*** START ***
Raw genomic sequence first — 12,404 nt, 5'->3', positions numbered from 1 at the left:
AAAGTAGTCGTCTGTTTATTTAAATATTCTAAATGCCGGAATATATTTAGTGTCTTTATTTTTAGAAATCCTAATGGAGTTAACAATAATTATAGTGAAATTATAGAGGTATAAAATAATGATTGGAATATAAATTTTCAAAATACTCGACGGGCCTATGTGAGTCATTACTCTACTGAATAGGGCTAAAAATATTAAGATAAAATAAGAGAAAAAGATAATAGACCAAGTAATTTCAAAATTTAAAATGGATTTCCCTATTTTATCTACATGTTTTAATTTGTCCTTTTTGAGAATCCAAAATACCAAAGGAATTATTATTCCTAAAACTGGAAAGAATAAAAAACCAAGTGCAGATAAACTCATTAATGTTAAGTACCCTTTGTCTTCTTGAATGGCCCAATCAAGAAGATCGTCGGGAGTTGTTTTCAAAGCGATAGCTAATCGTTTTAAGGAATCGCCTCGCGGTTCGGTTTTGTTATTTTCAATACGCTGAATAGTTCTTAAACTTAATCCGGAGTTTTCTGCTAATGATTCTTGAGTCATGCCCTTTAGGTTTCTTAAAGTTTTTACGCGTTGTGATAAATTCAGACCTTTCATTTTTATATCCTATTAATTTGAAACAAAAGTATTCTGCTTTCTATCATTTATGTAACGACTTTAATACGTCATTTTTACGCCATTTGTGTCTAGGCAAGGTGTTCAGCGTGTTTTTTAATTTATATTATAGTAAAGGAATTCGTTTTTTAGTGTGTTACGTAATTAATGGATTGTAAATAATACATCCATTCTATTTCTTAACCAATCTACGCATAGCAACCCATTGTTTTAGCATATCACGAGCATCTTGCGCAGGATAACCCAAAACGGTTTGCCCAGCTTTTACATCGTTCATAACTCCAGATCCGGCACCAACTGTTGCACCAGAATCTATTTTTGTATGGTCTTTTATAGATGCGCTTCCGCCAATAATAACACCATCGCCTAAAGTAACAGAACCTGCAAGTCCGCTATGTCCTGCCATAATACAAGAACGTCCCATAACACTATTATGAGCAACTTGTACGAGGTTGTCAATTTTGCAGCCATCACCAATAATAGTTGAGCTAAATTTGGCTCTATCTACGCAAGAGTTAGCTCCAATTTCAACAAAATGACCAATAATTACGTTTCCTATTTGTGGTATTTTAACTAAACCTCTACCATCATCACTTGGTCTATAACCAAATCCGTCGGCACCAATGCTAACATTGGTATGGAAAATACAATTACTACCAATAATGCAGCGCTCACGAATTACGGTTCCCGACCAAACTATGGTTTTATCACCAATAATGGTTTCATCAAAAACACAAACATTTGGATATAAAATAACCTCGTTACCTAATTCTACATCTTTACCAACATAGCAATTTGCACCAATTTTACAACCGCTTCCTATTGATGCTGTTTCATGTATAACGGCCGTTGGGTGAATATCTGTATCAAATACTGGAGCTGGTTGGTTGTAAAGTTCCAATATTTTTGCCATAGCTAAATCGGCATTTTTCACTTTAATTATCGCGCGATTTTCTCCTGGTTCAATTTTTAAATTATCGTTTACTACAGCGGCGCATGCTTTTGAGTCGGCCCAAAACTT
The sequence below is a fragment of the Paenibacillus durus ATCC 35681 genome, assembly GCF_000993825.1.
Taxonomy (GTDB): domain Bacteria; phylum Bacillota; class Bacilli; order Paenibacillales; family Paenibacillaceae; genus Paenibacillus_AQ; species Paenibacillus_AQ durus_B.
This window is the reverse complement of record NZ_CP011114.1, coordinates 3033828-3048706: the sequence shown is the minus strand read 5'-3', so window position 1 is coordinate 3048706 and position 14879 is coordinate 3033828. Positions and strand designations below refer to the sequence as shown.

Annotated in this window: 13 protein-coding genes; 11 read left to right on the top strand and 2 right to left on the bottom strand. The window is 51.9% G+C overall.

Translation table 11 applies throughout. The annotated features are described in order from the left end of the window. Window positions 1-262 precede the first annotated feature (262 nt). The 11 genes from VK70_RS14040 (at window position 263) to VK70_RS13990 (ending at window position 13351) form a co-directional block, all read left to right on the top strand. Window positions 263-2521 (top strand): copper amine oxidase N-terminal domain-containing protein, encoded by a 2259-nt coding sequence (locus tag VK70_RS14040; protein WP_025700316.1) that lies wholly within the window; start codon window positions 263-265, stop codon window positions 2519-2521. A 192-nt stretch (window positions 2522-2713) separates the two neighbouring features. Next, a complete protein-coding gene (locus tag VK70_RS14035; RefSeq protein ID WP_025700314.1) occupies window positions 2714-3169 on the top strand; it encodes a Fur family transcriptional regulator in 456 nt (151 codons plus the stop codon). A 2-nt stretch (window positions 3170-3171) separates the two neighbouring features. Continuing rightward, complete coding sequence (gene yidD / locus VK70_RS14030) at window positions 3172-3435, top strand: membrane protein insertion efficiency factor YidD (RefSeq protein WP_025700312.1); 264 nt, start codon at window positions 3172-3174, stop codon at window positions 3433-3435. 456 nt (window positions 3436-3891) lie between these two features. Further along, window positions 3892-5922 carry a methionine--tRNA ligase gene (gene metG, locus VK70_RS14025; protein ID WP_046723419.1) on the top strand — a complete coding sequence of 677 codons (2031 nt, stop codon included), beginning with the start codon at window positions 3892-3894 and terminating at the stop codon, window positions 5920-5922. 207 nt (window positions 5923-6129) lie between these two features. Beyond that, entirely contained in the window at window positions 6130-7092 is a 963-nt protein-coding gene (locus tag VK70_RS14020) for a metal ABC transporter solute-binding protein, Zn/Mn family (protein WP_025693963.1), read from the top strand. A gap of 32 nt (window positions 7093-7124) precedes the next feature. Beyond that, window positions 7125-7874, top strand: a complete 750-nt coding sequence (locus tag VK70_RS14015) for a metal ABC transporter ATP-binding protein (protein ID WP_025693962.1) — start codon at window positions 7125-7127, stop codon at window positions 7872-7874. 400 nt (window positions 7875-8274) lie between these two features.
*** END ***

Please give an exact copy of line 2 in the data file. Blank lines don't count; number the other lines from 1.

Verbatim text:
AAAGTAGTCGTCTGTTTATTTAAATATTCTAAATGCCGGAATATATTTAGTGTCTTTATTTTTAGAAATCCTAATGGAGTTAACAATAATTATAGTGAAATTATAGAGGTATAAAATAATGATTGGAATATAAATTTTCAAAATACTCGACGGGCCTATGTGAGTCATTACTCTACTGAATAGGGCTAAAAATATTAAGATAAAATAAGAGAAAAAGATAATAGACCAAGTAATTTCAAAATTTAAAATGGATTTCCCTATTTTATCTACATGTTTTAATTTGTCCTTTTTGAGAATCCAAAATACCAAAGGAATTATTATTCCTAAAACTGGAAAGAATAAAAAACCAAGTGCAGATAAACTCATTAATGTTAAGTACCCTTTGTCTTCTTGAATGGCCCAATCAAGAAGATCGTCGGGAGTTGTTTTCAAAGCGATAGCTAATCGTTTTAAGGAATCGCCTCGCGGTTCGGTTTTGTTATTTTCAATACGCTGAATAGTTCTTAAACTTAATCCGGAGTTTTCTGCTAATGATTCTTGAGTCATGCCCTTTAGGTTTCTTAAAGTTTTTACGCGTTGTGATAAATTCAGACCTTTCATTTTTATATCCTATTAATTTGAAACAAAAGTATTCTGCTTTCTATCATTTATGTAACGACTTTAATACGTCATTTTTACGCCATTTGTGTCTAGGCAAGGTGTTCAGCGTGTTTTTTAATTTATATTATAGTAAAGGAATTCGTTTTTTAGTGTGTTACGTAATTAATGGATTGTAAATAATACATCCATTCTATTTCTTAACCAATCTACGCATAGCAACCCATTGTTTTAGCATATCACGAGCATCTTGCGCAGGATAACCCAAAACGGTTTGCCCAGCTTTTACATCGTTCATAACTCCAGATCCGGCACCAACTGTTGCACCAGAATCTATTTTTGTATGGTCTTTTATAGATGCGCTTCCGCCAATAATAACACCATCGCCTAAAGTAACAGAACCTGCAAGTCCGCTATGTCCTGCCATAATACAAGAACGTCCCATAACACTATTATGAGCAACTTGTACGAGGTTGTCAATTTTGCAGCCATCACCAATAATAGTTGAGCTAAATTTGGCTCTATCTACGCAAGAGTTAGCTCCAATTTCAACAAAATGACCAATAATTACGTTTCCTATTTGTGGTATTTTAACTAAACCTCTACCATCATCACTTGGTCTATAACCAAATCCGTCGGCACCAATGCTAACATTGGTATGGAAAATACAATTACTACCAATAATGCAGCGCTCACGAATTACGGTTCCCGACCAAACTATGGTTTTATCACCAATAATGGTTTCATCAAAAACACAAACATTTGGATATAAAATAACCTCGTTACCTAATTCTACATCTTTACCAACATAGCAATTTGCACCAATTTTACAACCGCTTCCTATTGATGCTGTTTCATGTATAACGGCCGTTGGGTGAATATCTGTATCAAATACTGGAGCTGGTTGGTTGTAAAGTTCCAATATTTTTGCCATAGCTAAATCGGCATTTTTCACTTTAATTATCGCGCGATTTTCTCCTGGTTCAATTTTTAAATTATCGTTTACTACAGCGGCGCATGCTTTTGAGTCGGCCCAAAACTT